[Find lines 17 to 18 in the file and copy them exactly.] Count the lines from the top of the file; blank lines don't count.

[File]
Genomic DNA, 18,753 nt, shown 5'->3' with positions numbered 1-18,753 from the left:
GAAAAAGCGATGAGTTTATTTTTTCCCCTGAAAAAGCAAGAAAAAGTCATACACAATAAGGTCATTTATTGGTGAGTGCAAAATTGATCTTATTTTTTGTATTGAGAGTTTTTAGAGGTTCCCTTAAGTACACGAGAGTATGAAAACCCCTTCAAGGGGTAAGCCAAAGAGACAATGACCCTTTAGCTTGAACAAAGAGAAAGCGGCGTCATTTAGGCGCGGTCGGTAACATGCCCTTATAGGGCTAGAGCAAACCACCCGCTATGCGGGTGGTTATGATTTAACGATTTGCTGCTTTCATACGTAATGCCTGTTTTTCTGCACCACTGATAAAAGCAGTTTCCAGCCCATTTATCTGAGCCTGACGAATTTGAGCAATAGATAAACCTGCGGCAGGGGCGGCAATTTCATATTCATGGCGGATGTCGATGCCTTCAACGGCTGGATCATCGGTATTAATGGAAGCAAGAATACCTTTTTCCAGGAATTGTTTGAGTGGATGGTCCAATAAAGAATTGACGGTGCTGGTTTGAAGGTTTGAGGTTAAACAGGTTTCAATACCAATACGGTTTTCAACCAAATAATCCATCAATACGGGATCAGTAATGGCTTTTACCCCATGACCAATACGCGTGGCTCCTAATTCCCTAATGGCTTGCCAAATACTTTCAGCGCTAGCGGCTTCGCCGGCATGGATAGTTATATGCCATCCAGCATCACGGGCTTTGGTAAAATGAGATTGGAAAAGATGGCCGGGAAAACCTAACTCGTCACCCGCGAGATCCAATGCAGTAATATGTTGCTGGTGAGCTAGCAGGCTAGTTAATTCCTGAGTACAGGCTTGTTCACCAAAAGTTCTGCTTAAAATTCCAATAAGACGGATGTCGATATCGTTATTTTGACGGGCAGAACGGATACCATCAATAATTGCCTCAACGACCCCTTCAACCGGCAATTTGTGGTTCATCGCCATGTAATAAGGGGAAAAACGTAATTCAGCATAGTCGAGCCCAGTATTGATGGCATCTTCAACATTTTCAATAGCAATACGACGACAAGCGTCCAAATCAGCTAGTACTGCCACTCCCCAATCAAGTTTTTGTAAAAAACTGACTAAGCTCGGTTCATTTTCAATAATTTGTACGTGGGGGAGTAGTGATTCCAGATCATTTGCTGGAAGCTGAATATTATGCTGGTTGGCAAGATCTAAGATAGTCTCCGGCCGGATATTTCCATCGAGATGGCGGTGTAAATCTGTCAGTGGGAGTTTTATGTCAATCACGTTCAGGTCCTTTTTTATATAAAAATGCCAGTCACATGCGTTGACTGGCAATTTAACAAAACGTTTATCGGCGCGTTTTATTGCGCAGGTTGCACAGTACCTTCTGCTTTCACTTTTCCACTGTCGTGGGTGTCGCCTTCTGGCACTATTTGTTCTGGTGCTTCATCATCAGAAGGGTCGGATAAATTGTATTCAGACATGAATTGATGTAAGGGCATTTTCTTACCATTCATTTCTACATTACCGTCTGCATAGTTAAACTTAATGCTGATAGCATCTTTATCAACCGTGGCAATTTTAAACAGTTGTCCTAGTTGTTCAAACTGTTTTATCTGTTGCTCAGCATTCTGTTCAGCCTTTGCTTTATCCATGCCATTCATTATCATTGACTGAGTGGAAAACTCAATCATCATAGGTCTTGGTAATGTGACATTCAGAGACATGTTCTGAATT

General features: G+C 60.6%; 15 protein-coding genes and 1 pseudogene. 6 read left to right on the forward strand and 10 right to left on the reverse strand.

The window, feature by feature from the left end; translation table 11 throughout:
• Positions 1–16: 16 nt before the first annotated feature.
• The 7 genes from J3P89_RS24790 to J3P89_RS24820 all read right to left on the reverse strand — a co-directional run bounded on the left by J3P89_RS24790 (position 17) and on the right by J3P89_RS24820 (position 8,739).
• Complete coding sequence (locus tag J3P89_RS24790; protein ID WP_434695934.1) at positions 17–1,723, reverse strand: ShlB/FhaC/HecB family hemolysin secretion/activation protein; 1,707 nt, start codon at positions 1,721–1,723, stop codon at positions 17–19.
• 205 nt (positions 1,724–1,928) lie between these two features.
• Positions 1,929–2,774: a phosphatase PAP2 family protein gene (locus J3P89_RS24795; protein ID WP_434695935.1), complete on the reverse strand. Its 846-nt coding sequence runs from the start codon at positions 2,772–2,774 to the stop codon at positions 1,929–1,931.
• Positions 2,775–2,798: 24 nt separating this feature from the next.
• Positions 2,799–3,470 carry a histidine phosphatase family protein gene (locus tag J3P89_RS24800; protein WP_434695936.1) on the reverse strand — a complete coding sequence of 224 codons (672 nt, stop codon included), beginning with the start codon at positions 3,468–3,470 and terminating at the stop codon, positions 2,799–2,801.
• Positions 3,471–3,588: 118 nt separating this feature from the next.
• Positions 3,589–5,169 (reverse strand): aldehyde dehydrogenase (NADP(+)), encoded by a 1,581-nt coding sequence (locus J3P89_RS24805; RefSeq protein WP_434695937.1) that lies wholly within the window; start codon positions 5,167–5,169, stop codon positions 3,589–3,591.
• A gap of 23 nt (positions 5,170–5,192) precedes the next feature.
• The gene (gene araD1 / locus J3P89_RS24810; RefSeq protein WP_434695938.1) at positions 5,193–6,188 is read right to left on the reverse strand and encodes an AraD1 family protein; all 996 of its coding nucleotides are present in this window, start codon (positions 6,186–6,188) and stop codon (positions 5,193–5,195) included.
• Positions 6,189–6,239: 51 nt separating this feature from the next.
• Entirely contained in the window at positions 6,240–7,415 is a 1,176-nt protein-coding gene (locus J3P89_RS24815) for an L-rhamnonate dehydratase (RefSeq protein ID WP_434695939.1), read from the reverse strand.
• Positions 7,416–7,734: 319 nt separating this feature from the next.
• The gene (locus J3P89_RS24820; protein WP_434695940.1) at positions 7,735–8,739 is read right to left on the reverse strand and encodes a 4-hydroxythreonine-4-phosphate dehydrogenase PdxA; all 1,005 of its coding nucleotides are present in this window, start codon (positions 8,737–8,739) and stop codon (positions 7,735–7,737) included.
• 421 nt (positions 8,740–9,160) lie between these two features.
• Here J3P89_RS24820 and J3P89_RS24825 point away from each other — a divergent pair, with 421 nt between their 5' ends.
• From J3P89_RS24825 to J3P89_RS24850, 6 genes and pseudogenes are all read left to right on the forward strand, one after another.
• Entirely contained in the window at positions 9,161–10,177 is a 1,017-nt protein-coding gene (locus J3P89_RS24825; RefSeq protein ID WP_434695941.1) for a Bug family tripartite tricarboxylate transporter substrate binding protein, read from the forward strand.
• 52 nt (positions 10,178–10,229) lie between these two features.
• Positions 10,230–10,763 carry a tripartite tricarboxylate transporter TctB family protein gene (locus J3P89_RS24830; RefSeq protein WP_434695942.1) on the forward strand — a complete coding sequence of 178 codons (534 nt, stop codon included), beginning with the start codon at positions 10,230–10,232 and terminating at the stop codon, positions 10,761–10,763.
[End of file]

• Entirely contained in the window at positions 6,240–7,415 is a 1,176-nt protein-coding gene (locus J3P89_RS24815) for an L-rhamnonate dehydratase (RefSeq protein ID WP_434695939.1), read from the reverse strand.
• Positions 7,416–7,734: 319 nt separating this feature from the next.